3 RESULTS AND DISCUSSION A computer code was developed 18 to analyze thin-walled fiber-reinforced composite beams using the shear deformation beam theory and the modified shear coefficient. The code allows the user to investigate the effects of varying the different parameters which affect the beam deflection. The input to the code consists of the beam shape and dimensions (box, I- or T-beam), the orthotropic lay-ups of the horizontal and vertical panels, and the end and loading conditions (cantilever or simply-supported with concentrated or uniform load). Multiple runs can be made for the same loading to investigate

272

L. C. Bank, P. J. BednarczykTABLE 3

Lay-ups of Horizontal and Vertical Panels in the Example I-BeamsCase no. Horizontal panel Vertical panel

1 2 3 4

Graphite/epoxy [75% (0), 25% (+45)] Glass/epoxy [75% (0), 25% (+__45)] Graphite/epoxy [50% (_ 15), 25% (0), 25% (90)3 Graphite/epoxy [50% (+ 15), 25% (0), 25% (90)]

Graphite/epoxy [75% (0), 25% (90)3 Graphite/epoxy [75% (0), 25% (90)] Graphite/epoxy [50% (_45), 25% (0), 25% (90)3 Graphite/epoxy [33% (+45), 33% (+ 15), 17% (0), 17% (90)3

the effects of altering the lay-up of the panels. The output is in both graphical and numerical form. The graphical output consists of a set of plots which are generated for each case run, and a set of plots which show the comparison between the different cases run. The numerical output consists of the calculated values for the in-plane properties of the panels, the modified shear coefficient, the bending deflection, the shear deflection and the total deflection along the beam length for each case. To demonstrate the use of the beam theory the computer code is used to analyze two example cases.

3.1 Example 1In this example a 1000 m m long cantilever I-beam loaded by a concentrated force of 100N at its tip is considered. The dimensions of the beam, see Fig. 2(c), are, h = 1OOmm, b = 50 mm, tf --- t w = 2 mm. To demonstrate the effect of changing the lay-ups and composite material systems in the vertical (web) and the horizontal (flange) panels four different cases, detailed in Table 3, are considered. The lay-ups in the different panels that form the cross-section are given in terms of the percentage by thickness contribution of each ply type to allow for ease of interpretation since the in-plane properties depend only onTABLE 4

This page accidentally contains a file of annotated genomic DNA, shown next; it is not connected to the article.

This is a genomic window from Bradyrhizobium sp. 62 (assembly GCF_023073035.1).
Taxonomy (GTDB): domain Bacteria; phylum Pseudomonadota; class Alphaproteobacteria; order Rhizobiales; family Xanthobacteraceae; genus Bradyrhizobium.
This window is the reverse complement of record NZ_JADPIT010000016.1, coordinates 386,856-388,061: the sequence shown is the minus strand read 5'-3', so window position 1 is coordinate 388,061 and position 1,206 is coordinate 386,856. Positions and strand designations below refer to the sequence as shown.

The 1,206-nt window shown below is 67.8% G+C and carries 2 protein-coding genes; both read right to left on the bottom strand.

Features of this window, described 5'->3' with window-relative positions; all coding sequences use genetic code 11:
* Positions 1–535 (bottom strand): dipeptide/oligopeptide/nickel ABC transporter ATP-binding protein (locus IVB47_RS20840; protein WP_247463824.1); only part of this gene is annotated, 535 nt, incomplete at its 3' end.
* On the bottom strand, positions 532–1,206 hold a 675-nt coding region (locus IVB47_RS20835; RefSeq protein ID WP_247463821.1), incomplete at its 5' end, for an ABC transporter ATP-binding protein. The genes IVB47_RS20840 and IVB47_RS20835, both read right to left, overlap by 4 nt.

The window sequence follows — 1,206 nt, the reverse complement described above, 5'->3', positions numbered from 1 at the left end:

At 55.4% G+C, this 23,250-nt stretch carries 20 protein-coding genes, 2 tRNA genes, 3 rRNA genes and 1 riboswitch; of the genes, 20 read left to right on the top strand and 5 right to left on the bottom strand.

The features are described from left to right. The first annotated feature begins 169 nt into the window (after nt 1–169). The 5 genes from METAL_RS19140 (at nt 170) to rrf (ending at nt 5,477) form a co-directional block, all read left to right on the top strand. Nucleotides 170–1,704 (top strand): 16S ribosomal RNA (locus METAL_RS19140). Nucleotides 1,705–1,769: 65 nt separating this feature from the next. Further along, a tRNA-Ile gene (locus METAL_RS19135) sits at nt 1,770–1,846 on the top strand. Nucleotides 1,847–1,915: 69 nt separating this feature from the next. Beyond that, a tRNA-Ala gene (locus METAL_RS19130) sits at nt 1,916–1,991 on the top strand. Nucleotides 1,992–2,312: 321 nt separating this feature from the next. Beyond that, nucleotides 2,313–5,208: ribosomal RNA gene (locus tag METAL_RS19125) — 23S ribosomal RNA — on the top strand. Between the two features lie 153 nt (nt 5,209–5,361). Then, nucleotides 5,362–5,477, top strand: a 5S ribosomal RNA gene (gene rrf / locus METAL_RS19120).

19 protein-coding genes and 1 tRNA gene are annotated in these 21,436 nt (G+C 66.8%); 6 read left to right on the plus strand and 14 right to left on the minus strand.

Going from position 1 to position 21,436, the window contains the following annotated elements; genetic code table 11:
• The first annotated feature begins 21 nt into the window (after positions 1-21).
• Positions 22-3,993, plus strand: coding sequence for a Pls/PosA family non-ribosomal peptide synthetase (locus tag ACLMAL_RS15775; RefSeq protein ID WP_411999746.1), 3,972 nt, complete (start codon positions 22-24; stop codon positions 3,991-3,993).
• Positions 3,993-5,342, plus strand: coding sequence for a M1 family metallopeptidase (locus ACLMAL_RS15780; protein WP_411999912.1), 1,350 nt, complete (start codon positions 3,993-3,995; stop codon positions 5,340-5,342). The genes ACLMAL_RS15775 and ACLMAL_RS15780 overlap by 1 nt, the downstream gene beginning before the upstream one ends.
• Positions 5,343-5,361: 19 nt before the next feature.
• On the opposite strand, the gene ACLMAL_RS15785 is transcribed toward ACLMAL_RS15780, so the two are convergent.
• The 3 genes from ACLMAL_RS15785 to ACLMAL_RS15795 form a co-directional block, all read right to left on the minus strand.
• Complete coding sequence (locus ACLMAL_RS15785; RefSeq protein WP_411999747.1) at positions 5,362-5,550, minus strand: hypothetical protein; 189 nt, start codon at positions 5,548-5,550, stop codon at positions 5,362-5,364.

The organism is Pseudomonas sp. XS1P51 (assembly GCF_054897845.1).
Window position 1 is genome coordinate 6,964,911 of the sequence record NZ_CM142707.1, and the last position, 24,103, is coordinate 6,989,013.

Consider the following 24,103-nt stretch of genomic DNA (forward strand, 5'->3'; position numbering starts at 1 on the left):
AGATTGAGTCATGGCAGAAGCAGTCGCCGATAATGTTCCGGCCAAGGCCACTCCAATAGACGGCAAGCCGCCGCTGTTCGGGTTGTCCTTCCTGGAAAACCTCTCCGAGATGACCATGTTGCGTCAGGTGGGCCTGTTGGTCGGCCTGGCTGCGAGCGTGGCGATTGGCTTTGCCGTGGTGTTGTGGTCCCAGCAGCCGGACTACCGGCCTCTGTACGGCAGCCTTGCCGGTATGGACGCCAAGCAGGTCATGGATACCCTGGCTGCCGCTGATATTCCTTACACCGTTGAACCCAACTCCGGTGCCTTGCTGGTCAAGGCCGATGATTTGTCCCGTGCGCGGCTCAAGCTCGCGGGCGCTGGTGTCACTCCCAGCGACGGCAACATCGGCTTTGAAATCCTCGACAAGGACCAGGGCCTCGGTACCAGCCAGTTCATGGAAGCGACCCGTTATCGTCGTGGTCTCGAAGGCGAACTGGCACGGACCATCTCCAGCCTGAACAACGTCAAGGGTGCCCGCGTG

Response of Tip-loaded Cantilever I-Beams; ! = 1000mm, P = 100NBeam description K* x 10- 3 wJw s wb(mm) ws(mm) w(mm)

Case Case Case Case

1 2 3 4

24.62 38-54 119.4 94.01

4-96 4.22 27.7 19.9

0.352 0.849 0-443 0-418

0.071 0-201 0"016 0"021

0-423 1"050 0"459 0'439

Beam theory for thin-walled composite beams1.2-

273

CASE 11.0.

(a)

1.2

CASE 21.0 -

(b)/

-

-- --

E Ei

Bending deflection Total deflection

- Totaldeflec~/--Bending deflection

Z 0 I.0 W .J EL ILl 1:3

0.8

E" 0.8 E IZ O ~_. 0.6

0.6

o0.4

LL W 0.4,0

iii .J

0.2 f

0.2. i0.0

0.0 (b (3-

g

g

(3

(3

(3 (3.

'1 (3

(3

i

(3

!

~

(3

LENGTH ALONG BEAM-(mm)1.2 30.0 CASE 1 () ' r / J 0.6 ~" < W 303 25.0

LENGTH ALONG BEAM--(mm)

CASE 1 ..... --20.0 ..... CASE 2 CASE 3 CASE 4 / / / f

-rz O 3 I.,U _1 kl_ I..U t~l .,_1 ,